Besides the awesome sauce we have come to expect from Jennifer L. Armentrout, I wasn't letting my hopes get to high before reading ONYX. After all, it could be struck by the second in the series curse, right? Wrong. I was blown away by ONYX. It is not only deluged with awesome sauce, but it may have even surpassed OBSIDIAN in greatness. This book is an emotional roller-coaster ride, with highs of heated passion and amusing snark, and lows of despair and loss. I'm always surprised when a paranormal book makes me cry, because even though I love them, the sceptic in me says, "No way, chica. Vampires/weres/alien romances are just not deep." Obviously, this is not the case, not by a long shot. In the case of ONYX, I feel as if it has blasted open the door for a new generation of young adult books. If Twilight's Edward and Bella started the vampire trend, then Daemon and Katy, who have south more depth and charisma than those vamps of yesterday, will start an alien invasion. And well, I think I MAY be able to tolerate some more yummy Daemon-esque glow wormy hotness. Jennifer Armentrout has done it yet again. I didn't even know it was possible to beat OBSODIAN, but ONYX is truly amazing and one of a kind. Not to mention, we really get to explore Daemon's character in depth-does that spun dirty- in a way that will hook readers even more. We see a confident side to Katy, a sensitive side to Daemon, and a web of heated emotions flying every which way between them. I also appreciate the fact that Daemon and Katy aren't the sole focus of the book. We get a look into Dawson and Bethany, Dee and Adam- I won't spoil it but I cried over something involving them-, even Ash. And though new characters are introduced as well, and we do get to see other people's stories, it isn't one of those book moments when I'm trying to remember if Bobby or Jim killed Jane, or what the darn mother's name is. No, ONYX brings us a clarity that exceeded my expectations, but in the end, not so much clarity that we aren't left begging for more. Like literally, on my knees, sobbing ugly sobs, begging for more. And looky here, we do in fact, get some more. A bonus POV from Daemon will keep me satisfied for about a week before I go crazy. Trust me, you do NOT want to miss ONYX. It is must read by any standards, especially if you like yummy boys. Which, I'm guessing most of you do. So go buy it and read it pronto.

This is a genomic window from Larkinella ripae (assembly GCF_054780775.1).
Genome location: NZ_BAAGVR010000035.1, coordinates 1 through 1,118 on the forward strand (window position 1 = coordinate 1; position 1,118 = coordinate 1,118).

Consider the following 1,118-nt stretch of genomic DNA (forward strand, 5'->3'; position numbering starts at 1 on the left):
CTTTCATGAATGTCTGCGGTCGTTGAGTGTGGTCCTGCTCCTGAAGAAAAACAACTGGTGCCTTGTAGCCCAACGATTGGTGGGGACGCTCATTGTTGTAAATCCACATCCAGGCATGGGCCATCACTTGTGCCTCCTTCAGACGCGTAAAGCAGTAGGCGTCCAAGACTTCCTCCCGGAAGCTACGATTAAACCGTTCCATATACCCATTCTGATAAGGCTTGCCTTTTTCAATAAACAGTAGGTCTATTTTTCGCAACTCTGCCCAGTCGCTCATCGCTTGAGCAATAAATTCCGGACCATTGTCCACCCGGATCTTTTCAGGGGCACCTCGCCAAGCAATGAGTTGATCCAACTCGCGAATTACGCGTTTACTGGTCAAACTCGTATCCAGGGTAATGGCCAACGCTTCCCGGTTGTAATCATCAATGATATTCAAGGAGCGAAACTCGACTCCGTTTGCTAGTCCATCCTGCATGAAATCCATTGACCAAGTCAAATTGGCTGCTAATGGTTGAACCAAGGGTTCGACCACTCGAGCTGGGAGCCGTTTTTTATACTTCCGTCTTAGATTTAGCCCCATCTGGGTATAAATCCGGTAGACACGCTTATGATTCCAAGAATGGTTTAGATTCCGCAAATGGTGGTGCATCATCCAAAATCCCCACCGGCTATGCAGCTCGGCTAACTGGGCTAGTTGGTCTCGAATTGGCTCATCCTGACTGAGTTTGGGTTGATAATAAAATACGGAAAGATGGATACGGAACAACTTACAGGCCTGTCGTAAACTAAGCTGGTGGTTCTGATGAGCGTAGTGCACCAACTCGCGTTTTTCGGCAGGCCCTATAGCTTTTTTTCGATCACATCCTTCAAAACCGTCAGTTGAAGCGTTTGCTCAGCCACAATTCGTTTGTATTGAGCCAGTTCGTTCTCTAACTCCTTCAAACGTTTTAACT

Monday, August 6, 2012

Thursday, August 2, 2012

Review: Beautiful Disaster by Jamie McGuire


I devoured it, I admired it, I fell in love with it. However you want to put it, this book is worth reading by any standards. Unlike many of its genre, Beautiful Disaster strayed onto its own path, delving in to topics I hadn't seen displayed that way before. Whether displayed as glitz and glam or as an intense, gritty world, Las Vegas has never been portrayed like this. From the point of view of Pigeon-you'll get it once you read it-, we are allowed to see the side hidden in the undercurrent, flowing beneath the intense waves of the sequins and cards.And then there's Travis. He is exactly what Pigeon sought to avoid when she left that world-he was a mess, complete with the bad boy attitude and tats. So why is it that she feels so utterly, totally, and completely compelled to this boy? That is part of the books charm. We always root for the bad boy, and Travis is the epitome of devilish. And we absolutely love him. We fall for him with Abby, or Pigeon, and we feel for Travis as well when things don't go as he hoped. This book has been read by me again and again, and I would recommend it to anyone.

Wednesday, August 1, 2012

Winner of Endlessly: Denise

Congrats to Denise! You won a copy of Endlessly by Kiersten White! Please email me your shipping details at